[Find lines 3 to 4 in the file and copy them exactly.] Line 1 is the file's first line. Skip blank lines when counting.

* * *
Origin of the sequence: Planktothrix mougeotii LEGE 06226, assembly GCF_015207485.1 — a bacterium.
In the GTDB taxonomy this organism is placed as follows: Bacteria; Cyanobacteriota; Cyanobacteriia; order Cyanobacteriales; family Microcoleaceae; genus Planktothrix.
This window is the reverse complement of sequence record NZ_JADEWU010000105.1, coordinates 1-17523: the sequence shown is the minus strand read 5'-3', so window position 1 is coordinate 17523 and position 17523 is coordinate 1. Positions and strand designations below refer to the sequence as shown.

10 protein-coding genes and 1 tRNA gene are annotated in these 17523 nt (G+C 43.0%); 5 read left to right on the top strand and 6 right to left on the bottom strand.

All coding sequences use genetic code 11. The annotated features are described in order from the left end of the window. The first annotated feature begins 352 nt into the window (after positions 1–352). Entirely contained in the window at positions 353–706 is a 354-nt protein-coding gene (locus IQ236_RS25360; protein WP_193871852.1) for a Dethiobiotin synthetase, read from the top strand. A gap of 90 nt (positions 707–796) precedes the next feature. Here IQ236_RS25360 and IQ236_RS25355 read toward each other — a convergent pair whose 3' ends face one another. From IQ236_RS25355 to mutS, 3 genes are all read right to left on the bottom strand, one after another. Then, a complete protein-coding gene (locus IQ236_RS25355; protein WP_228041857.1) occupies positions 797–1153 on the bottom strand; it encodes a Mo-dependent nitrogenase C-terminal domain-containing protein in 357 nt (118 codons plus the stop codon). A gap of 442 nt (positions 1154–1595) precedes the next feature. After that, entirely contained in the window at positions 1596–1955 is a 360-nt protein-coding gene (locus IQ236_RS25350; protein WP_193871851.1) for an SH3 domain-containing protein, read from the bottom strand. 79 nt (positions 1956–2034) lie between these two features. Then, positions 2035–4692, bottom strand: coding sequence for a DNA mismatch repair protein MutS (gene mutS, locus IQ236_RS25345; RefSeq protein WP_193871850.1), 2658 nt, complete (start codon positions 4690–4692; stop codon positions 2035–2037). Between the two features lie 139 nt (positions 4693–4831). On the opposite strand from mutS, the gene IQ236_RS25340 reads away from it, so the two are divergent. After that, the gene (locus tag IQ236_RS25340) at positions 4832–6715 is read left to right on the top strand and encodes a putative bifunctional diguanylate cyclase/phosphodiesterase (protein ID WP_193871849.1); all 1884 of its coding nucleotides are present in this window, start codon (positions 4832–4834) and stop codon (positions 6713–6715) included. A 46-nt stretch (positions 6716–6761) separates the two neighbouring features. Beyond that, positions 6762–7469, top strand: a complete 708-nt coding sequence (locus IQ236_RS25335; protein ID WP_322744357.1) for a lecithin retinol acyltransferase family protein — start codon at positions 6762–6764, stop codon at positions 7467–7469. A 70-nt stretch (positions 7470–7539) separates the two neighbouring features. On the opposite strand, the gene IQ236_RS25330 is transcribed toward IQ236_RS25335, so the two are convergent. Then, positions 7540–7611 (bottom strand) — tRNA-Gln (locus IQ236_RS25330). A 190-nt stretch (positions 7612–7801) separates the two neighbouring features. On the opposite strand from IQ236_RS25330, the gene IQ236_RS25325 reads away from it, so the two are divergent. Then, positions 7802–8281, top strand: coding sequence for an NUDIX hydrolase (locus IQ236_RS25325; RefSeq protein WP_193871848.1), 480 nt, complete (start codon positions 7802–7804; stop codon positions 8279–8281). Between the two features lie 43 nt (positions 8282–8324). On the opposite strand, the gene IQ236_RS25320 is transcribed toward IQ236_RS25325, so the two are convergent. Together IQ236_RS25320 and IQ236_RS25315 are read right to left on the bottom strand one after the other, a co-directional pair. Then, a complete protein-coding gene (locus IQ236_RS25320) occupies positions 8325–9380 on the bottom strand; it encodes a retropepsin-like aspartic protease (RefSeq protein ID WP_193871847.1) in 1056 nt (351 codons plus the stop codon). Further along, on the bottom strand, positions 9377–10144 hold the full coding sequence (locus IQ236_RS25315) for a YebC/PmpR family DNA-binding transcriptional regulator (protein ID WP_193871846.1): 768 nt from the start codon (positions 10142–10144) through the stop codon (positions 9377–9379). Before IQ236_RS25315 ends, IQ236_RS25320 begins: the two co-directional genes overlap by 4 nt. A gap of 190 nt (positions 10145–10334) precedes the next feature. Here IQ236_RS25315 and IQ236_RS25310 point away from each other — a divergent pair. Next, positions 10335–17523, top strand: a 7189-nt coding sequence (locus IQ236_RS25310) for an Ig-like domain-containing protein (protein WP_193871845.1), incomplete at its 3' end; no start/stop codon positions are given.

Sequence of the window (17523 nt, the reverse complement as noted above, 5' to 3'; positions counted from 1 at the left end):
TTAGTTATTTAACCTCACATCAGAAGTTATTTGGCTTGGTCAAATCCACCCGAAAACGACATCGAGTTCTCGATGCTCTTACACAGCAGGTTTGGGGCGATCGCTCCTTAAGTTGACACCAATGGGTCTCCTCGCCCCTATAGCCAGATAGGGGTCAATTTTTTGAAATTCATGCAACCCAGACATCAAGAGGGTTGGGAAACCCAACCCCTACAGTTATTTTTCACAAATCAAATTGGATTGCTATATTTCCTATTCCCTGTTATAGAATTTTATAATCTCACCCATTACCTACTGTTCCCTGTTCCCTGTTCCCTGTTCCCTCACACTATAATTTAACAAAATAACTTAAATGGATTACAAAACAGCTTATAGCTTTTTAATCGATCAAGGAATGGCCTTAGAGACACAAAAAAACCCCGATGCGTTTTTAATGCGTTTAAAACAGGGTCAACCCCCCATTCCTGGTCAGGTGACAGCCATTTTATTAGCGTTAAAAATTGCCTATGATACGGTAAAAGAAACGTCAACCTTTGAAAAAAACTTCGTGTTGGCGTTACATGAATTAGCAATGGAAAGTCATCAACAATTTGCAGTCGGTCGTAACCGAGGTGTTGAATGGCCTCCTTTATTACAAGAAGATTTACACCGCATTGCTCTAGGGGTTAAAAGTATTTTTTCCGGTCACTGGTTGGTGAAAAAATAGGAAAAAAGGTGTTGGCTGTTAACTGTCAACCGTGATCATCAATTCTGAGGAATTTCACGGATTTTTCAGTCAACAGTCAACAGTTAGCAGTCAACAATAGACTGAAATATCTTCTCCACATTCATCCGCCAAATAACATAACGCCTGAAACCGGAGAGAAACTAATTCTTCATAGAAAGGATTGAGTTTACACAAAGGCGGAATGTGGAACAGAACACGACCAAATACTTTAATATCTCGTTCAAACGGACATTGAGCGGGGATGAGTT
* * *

This window is the reverse complement of sequence record NZ_JADEWU010000105.1, coordinates 1-17523: the sequence shown is the minus strand read 5'-3', so window position 1 is coordinate 17523 and position 17523 is coordinate 1. Positions and strand designations below refer to the sequence as shown.

10 protein-coding genes and 1 tRNA gene are annotated in these 17523 nt (G+C 43.0%); 5 read left to right on the top strand and 6 right to left on the bottom strand.